Foundations and Trends® in Systems and Control > Vol 9 > Issue 4

Adaptive Internal Models in Neuroscience

By Mireille E. Broucke, University of Toronto, Canada, broucke@control.utoronto.ca

 
Suggested Citation
Mireille E. Broucke (2022), "Adaptive Internal Models in Neuroscience", Foundations and TrendsĀ® in Systems and Control: Vol. 9: No. 4, pp 365-550. http://dx.doi.org/10.1561/2600000027

Publication Date: 31 May 2022
© 2022 M. E. Broucke
 
Subjects
Control of Nonlinear Systems,  Systems Theory
 

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In this article:
1. Introduction
2. Regulator Theory
3. Internal Models in Neuroscience
4. Adaptive Control
5. Adaptive Internal Models
6. Slow Eye Movement Systems
7. Optokinetic System
Adaptive Internal Models in Discrete-Time
9. Saccadic System and Visuomotor Adaptation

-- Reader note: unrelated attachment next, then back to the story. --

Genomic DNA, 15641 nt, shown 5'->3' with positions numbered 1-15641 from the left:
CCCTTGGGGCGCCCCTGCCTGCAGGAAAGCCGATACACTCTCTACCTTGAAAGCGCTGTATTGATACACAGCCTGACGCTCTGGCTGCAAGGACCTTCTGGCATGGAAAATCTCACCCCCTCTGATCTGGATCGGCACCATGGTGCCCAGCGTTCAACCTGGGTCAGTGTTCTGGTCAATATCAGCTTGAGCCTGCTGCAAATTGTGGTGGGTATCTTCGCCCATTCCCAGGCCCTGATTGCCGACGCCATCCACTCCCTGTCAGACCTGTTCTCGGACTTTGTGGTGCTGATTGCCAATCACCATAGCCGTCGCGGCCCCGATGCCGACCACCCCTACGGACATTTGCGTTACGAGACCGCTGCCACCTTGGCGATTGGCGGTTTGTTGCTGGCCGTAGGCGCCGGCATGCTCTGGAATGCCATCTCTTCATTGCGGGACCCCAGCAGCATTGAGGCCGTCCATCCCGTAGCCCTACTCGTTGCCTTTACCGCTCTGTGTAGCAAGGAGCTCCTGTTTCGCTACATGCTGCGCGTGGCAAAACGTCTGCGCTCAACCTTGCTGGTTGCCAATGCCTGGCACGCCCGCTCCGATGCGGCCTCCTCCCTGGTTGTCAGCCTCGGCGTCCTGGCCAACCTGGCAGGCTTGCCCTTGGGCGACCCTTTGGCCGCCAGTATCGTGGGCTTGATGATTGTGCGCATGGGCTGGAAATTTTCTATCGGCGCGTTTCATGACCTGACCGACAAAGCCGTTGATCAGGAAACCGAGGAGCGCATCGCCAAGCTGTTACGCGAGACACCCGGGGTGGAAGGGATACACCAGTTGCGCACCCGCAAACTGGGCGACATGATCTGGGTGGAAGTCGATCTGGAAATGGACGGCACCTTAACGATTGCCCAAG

10. Concluding Remarks
Acknowledgements
Neuroscience Acronyms
References

Abstract

This monograph examines in mathematical terms an open question in neuroscience on the function of the cerebellum, a major brain region involved in regulation of the motor systems, speech, emotion, and other cognitive functions of the body. Reasoning from the perspective of control theory, we make a hypothesis that the primary function of the cerebellum is disturbance rejection of exogenous reference and disturbance signals. This brings to the fore the internal model principle of control theory: that any good controller must include a model of its environment.